Brewer wasn't happy, and Staley had no choice. Either keep a player that doesn't want to play for USC by refusing to grant a transfer, or bend the rules in an attempt to make the player happy and risk alienating the rest of the team.
Unfortunately for Staley, Brewer's departure so soon after Bone's was horribly bad timing.
"Bad timing, bad that it happened last year, but overall, I want our kids happy," Staley said. "If it's here at the University of South Carolina or somewhere else, I want them to have happiness in their heart. If we can't provide that here, I will be happy to send them to a place where they could find happiness."
Players quickly find out, when they come to Staley's program, that more is expected of them. It's obviously not going to be the golden treatment of the recruiting cycle; once they're on campus, it's time to work.
Most players attend a practice if they're visiting USC while on a recruiting trip, so they should at least have some idea of what they're getting into should they choose the Gamecocks. I can tell you from the practices I've attended that Staley is a tough-as-nails coach, demanding perfection on every play, drill or contest and rather vocal about it when she doesn't see it.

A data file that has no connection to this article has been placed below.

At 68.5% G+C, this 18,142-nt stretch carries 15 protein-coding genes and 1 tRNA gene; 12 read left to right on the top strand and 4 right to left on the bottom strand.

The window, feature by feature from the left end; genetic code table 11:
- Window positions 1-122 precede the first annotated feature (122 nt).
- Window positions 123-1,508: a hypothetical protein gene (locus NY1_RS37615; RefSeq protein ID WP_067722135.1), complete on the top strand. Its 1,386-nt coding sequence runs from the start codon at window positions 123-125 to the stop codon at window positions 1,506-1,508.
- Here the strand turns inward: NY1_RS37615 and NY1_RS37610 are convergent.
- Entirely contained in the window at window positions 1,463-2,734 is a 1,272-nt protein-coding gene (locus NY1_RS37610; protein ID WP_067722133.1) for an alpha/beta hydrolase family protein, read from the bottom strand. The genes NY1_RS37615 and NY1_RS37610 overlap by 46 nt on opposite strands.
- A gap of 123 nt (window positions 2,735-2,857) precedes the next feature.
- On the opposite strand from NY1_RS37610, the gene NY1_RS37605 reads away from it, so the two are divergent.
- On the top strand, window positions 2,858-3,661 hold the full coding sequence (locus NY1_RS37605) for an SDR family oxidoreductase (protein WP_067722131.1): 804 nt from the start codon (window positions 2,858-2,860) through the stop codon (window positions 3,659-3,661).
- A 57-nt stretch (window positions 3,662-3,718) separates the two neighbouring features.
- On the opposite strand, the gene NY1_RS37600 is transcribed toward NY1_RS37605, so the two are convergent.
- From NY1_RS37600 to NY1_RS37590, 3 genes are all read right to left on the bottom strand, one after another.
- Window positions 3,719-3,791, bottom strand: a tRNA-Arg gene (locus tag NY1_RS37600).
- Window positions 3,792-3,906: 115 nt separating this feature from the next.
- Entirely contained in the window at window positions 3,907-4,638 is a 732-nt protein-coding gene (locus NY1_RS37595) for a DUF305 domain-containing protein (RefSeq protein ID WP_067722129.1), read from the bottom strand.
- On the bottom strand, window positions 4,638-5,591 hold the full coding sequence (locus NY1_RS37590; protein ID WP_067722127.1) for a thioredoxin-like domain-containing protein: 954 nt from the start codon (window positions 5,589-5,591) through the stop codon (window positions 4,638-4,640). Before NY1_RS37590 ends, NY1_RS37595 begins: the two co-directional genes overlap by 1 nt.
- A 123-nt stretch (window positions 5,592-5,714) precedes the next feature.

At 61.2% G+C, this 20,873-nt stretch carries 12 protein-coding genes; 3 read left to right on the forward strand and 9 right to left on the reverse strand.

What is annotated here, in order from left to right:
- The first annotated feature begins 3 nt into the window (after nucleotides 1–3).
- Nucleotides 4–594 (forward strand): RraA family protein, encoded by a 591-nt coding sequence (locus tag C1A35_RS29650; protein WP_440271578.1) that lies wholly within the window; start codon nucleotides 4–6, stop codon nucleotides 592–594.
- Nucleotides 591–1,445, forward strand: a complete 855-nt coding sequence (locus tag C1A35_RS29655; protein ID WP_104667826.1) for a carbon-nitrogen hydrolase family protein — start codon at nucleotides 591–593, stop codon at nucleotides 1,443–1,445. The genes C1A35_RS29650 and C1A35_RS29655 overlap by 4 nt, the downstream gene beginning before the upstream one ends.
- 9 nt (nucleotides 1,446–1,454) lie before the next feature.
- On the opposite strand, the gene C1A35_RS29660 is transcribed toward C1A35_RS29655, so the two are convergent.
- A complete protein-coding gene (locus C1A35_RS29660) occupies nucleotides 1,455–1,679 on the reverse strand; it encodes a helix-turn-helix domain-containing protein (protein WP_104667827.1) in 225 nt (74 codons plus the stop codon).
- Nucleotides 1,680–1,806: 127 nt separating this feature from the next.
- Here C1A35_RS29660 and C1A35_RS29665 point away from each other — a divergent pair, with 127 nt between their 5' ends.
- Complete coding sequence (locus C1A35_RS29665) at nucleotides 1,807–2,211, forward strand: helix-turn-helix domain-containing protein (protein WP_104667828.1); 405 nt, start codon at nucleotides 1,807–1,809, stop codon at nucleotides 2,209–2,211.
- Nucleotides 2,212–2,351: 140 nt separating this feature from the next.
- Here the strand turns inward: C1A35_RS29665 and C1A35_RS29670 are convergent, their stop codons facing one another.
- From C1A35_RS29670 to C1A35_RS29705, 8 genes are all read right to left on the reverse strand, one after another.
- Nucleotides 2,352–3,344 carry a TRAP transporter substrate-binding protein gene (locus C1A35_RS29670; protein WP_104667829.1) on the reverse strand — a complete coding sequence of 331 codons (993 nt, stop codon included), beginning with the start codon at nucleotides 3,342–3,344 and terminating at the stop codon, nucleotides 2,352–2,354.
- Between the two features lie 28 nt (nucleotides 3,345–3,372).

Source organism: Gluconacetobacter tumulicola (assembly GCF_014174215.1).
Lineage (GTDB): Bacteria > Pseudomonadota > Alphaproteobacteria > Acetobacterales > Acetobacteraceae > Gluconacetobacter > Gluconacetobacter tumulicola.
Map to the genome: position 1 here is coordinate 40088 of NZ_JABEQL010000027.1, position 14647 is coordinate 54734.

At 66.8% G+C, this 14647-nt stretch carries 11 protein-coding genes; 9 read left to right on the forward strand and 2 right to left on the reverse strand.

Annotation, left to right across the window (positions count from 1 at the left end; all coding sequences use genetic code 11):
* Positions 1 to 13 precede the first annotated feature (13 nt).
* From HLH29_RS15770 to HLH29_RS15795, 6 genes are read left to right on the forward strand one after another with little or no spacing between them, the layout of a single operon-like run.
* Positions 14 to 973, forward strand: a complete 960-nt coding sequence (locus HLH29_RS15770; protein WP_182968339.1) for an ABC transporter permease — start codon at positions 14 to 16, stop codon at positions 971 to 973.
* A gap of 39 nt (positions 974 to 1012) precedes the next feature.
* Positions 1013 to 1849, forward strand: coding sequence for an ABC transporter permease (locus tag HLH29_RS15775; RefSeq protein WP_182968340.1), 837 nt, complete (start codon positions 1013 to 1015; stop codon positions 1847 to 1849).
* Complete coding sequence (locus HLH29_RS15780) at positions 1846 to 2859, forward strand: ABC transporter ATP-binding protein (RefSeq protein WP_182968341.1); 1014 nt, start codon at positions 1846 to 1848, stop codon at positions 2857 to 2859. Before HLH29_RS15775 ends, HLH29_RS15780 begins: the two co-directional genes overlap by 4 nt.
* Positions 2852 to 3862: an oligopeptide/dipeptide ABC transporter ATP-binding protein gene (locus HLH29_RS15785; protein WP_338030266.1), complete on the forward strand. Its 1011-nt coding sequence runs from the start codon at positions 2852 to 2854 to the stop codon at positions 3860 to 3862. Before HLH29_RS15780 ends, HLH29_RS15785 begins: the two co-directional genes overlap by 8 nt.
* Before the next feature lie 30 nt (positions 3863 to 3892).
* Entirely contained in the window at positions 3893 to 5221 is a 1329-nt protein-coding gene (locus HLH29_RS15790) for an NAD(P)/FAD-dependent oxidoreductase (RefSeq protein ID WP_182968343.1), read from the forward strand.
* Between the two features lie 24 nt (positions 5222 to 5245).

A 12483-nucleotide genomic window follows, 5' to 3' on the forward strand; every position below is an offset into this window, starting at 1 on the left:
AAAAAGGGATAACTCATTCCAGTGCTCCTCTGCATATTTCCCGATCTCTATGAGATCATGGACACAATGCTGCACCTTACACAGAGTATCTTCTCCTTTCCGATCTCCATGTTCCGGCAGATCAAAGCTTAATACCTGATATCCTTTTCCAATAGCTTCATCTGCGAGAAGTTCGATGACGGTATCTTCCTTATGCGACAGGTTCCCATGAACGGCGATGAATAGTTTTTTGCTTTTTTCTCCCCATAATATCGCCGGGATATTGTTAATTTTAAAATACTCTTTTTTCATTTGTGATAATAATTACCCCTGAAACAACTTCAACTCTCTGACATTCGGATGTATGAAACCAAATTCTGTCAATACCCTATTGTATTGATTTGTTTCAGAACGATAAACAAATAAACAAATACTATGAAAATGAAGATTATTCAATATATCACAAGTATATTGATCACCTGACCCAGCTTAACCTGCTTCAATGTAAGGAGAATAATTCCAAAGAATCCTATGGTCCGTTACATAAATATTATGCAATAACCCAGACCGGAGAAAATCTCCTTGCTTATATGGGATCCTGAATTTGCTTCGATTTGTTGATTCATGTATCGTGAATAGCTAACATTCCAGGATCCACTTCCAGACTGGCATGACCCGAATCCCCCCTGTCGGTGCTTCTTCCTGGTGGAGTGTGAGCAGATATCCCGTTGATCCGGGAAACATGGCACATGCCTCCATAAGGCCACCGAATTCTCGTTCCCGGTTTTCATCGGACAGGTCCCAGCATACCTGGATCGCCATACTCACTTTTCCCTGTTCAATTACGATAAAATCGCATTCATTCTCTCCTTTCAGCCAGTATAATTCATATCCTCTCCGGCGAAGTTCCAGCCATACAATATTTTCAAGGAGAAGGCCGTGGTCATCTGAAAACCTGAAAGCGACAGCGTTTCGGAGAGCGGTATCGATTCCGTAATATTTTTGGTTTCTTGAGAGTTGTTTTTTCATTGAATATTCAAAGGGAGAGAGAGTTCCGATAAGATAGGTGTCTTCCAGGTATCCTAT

"For us, as a coaching staff, I feel real good about how we interact with our kids," Staley said. "I think if you let the process work, let the process work, the end result will be a young lady that developed into a very successful young lady, if you let the process work."
See that? The same phrase mentioned three times in one blip of my tape recorder?
This is the system. Take it or leave it. Many have taken it and developed into solid players; two have decided it wasn't for them and left.
I can understand how tough it may be. Our videographer, Roger Olivieri, brought up an interesting point when he and I talked about Brewer leaving. A longtime basketball fan, Rog brought up Michael Jordan when he took over as an executive for the Washington Wizards, and later became a player as well.
No one will ever question Jordan's credentials as an elite player. Plenty question his credentials as an executive. The public snipings toward teammates at Washington and the way he handled his relationships were often ridiculous and accomplished nothing.
As Rog said, when you've been a player so head-and-shoulders above the rest, and then you attempt to build other players in your mold, you simply can't understand why players can't do the things you used to do so well.